Offthesky: Hiding Nature
Ian Hawgood thinks so much of Jason Corder's work that he's elected to issue his material on all three of his labels—Home Normal, Tokyo Droning, and Nomadic Kids Republic. It's high praise but not unwarranted, as Hiding Nature, Corder's Home Normal set, makes clear. It's also not hard to understand Hawgood's enthusiam for Corder's Offthesky concept, as much of the recording suggests they're kindred sensibilities, with both interested in experimental marriages of found sounds, field recordings, and heavily processed instrument sounds.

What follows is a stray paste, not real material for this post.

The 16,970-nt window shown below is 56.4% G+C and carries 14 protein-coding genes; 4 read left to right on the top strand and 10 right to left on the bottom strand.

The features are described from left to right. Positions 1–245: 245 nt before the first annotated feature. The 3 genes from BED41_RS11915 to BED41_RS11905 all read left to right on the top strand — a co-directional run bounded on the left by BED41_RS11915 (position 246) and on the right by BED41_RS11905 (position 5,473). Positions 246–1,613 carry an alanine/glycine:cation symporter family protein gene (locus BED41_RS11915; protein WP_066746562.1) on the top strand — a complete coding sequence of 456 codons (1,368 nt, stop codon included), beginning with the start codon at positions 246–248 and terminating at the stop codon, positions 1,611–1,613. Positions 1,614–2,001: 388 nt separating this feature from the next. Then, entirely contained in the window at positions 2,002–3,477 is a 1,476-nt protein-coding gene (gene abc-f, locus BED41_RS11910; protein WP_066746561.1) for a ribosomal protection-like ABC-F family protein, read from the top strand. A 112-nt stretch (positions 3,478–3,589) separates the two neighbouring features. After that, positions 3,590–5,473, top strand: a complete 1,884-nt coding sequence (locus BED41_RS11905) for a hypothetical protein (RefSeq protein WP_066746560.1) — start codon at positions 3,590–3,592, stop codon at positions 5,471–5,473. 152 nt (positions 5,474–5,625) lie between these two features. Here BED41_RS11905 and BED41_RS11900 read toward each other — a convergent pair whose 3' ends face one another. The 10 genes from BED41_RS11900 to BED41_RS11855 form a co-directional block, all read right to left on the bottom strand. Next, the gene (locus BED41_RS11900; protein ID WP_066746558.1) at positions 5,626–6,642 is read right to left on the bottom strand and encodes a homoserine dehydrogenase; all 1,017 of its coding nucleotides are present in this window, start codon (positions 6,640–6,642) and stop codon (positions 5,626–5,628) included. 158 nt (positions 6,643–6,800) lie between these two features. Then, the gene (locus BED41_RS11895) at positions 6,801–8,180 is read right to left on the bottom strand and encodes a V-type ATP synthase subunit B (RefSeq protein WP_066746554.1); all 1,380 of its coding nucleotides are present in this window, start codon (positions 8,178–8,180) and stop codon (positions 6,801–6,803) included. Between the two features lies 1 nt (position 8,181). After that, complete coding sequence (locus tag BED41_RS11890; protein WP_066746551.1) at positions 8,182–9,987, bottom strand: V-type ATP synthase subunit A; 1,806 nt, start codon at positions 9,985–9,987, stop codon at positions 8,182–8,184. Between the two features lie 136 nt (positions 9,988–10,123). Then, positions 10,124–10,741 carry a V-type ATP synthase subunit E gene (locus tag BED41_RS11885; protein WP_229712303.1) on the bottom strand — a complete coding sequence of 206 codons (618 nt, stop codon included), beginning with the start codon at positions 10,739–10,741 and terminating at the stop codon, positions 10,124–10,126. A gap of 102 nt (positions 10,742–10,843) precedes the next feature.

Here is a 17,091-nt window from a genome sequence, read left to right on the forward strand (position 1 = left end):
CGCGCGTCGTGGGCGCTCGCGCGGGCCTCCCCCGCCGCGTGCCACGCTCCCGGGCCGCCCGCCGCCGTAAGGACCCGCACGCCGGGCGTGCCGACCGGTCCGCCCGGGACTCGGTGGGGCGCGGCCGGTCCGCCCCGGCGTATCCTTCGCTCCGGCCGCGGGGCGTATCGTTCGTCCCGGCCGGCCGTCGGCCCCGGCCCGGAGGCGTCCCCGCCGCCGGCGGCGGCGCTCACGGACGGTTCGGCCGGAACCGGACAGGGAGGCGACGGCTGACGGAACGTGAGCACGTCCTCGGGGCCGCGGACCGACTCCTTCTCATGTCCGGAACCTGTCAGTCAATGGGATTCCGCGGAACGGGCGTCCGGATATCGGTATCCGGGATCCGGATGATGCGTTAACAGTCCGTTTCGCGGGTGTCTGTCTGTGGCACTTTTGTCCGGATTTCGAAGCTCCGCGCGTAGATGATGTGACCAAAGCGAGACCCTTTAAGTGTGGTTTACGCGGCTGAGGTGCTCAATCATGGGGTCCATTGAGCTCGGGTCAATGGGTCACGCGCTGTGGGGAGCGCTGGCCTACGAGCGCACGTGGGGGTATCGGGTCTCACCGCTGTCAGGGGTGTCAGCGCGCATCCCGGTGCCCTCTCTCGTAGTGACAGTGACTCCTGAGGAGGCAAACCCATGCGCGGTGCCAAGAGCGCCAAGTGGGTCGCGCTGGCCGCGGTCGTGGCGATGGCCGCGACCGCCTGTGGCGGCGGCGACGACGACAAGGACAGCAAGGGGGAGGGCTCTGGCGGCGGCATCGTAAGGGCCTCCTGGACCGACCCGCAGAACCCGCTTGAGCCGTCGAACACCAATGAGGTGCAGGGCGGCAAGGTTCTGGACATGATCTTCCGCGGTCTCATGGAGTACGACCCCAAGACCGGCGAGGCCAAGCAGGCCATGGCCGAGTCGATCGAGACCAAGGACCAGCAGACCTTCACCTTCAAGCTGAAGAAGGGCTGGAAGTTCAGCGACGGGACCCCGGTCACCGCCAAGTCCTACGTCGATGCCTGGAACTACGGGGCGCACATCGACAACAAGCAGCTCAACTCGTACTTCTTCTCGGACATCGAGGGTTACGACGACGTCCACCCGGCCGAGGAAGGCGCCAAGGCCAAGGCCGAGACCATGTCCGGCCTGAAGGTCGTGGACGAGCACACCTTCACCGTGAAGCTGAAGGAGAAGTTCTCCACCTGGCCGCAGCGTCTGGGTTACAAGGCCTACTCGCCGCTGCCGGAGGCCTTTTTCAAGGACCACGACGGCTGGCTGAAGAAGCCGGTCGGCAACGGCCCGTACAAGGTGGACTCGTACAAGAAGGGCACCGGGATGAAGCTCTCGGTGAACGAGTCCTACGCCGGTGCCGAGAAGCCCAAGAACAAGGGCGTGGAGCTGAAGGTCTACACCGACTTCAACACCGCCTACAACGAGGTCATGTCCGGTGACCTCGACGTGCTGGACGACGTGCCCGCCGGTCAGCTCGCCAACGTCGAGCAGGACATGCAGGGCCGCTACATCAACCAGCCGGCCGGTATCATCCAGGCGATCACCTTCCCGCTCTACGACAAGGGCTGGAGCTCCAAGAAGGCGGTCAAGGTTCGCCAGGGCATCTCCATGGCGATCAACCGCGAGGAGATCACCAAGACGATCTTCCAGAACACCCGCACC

Apparently Corder's initial plan for Hiding Nature (the ostensible follow-up to the early 2009 release Creek Caught Fire issued by The Land Of) was to create material using vibraphone as the primary sound source, but the palette expanded as the project evolved such that guitars and vocals emerged as part of the mix too. Describing the album's nine settings as tranquil isn't entirely off the mark—much of the material unfolds in a meditative, drifting style—but labeling it as such underscores the wealth of detail and activity that appears when dazzling clouds of bell tones, speckled textures, and guitar-generated fuzz and pops billow through the tracks (“Light Like” and “Fear of Flora” prime examples). “Birds Eye View” captures a beehive of buzzes, clicks, flutters, clanks, and whirrs, much of it seemingly guitar-generated; “Kind of Brittle” presents a forest-like evocation of vibraphone tones (more suggestive of tinkling gamelan bells); and a gamelan-like flow of treated vibraphone tones turns “Rest But Not Least” into a blinding hall of mirrors. In fact, each song is so heavily built from fragmented slivers and warbles of sound that the appearance of a fully-stated electric guitar theme in “Hand Held Lightly” proves ear-catching all by itself. Even more surprising, a faint, muffled beat haunts the background of “Little Subtle Secret” in such a way that some tangential connection to techno is hinted at, even if the track's focal points remain swirls of guitar shards and fuzz. Unexpected moments of this kind help make Hiding Nature the captivating listening experience that it is.